I also decided that I would not date and practice celibacy for a year. That is something I do advise, to clear your mental space and focus on your recovery. A lot of people are not going to understand what it is like to suffer from mental/emotional abuse and will not resonate with your story, especially if they have not suffered themselves. Realizing that brought me to seek out online support groups. There are so many wonderful groups and resources, this is where I learned about NPD, heard stories like mine and got encouragement from other victims. These types of forums helped me to put the puzzle pieces together, bit by bit.
The next phase that I went through was not having excitement about and confidence in everyday life. I had lost all motivation to succeed in my career and fitness. I just couldn’t figure out what would make me feel love or happiness again. I was just trudging through each day, I couldn’t feel anymore. So, seven months into celibacy, I thought I was ready to start dating again. I wanted to see if that would help to refresh my spirit. I approached dating with a more casual mindset, I needed to tread lightly and not get too emotionally bound to anything. There was a lot of trial and error, but I quickly learned where my weak spots were and what I would not accept from men. However, I was still having triggering moments during this process. Certain men would display narcissistic traits or behaviors and my mind would be taken back to abusive scenes from the past. I was also having a hard time functioning in everyday life, I was paranoid and scared to shop in certain areas of town, in fear I would run into my abuser. I started having panic attacks while grocery shopping. Normal patterns of my daily life, things I would see, places I would go just kept putting memories of him and all the suffering, into my brain. I would literally ask God, out loud, to get him out of my head.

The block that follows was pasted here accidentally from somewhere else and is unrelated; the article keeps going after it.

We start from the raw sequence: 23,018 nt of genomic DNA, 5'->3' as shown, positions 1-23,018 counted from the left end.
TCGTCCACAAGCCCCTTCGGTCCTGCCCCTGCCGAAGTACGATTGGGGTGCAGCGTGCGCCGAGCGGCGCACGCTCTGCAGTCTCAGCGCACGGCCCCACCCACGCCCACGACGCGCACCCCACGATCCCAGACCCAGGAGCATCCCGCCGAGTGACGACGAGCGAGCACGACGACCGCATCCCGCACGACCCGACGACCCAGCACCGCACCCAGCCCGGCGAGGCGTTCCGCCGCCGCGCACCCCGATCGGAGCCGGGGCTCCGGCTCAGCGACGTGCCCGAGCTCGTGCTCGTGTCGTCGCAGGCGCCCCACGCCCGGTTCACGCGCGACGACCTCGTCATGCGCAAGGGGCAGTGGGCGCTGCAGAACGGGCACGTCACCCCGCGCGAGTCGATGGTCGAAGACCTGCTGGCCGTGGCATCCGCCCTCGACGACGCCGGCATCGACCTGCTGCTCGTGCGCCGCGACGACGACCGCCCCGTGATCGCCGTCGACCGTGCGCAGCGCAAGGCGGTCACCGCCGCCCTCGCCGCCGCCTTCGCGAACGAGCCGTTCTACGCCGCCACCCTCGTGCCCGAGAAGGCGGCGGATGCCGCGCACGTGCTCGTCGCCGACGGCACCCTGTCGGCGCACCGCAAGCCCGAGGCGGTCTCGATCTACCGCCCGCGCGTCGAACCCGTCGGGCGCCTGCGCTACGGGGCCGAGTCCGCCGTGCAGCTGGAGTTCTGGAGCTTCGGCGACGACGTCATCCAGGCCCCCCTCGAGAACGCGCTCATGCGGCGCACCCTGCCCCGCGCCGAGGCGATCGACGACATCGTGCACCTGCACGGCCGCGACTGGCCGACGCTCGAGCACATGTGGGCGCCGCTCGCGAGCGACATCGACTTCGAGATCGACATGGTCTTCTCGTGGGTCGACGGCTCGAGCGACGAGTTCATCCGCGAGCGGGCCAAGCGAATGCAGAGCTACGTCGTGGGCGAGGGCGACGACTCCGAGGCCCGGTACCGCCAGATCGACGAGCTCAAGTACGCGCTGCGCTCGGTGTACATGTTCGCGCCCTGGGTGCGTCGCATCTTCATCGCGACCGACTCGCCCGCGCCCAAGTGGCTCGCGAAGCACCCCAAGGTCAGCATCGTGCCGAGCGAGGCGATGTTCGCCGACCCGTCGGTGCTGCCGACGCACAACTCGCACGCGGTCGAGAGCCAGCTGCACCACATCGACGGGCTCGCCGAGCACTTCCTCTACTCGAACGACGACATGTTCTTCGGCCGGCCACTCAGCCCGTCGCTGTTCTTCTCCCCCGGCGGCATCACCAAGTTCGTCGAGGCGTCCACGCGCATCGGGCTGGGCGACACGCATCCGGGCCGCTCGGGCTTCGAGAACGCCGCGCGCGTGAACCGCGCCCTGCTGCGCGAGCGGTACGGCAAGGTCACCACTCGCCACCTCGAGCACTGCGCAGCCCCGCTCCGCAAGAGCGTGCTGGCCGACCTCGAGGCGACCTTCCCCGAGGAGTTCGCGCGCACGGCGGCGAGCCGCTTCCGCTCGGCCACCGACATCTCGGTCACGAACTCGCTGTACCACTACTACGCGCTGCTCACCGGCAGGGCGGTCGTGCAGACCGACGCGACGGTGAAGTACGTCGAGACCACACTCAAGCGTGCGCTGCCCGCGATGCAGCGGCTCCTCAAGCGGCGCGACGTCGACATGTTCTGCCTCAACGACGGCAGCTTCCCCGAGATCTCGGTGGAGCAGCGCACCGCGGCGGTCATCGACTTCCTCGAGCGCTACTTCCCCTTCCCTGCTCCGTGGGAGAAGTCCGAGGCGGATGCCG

After some additional trials in other areas of my life occurred, I realized I needed to make a change. While not everyone will be able to take this type of path, I decided that I needed to move to a new town, a new state. It wasn’t an easy choice and I was a bit resistant, but in my situation, it needed to be done. The first few weeks of being in a whole new environment were difficult. There was a bit of a culture shock, feelings of sadness, feeling overwhelmed in an unfamiliar environment. Soon all of those feelings were replaced with a feeling of freedom and I felt like a weight had been lifted. My abusers’ energy wasn’t here in this new place. There were no haunting memories surrounding me anymore. It felt amazing. Then, one morning, laying in bed trying to wake up…..it all just clicked. I no longer had a single feeling towards my abuser, not love, not hate, not sadness, clarity was all I could feel. At that moment my heart felt open again and I realized there wasn’t something wrong with me, I didn’t cause any of the things he had done to me…..the simple truth was, there was something wrong with HIM. As simple as that realization is, I finally and truly accepted and understood it.
It had been just over a year from my last conversation with him. I didn’t feel burdened and hopeless anymore!
Going through such a painful and dramatic experience absolutely changed who I am. I do take accountability for not taking care of my health and for my weight gain, but who I have become emotionally is worth all of it. I have grown into a far more compassionate and understanding person. I’ve been able to recognize the worth of my soul and what I truly want from this life. My heart is now open in a way it never was before and I am now ready for a fulfilling relationship. I now know how to properly navigate and foster a healthy relationship and I now know how to recognize what isn’t right for me. Invaluable teachings. Recovery will happen. Just be gentle with yourself.
“A woman who values herself has no problem walking away from a situation in which she is undervalued.” — Matthew Hussy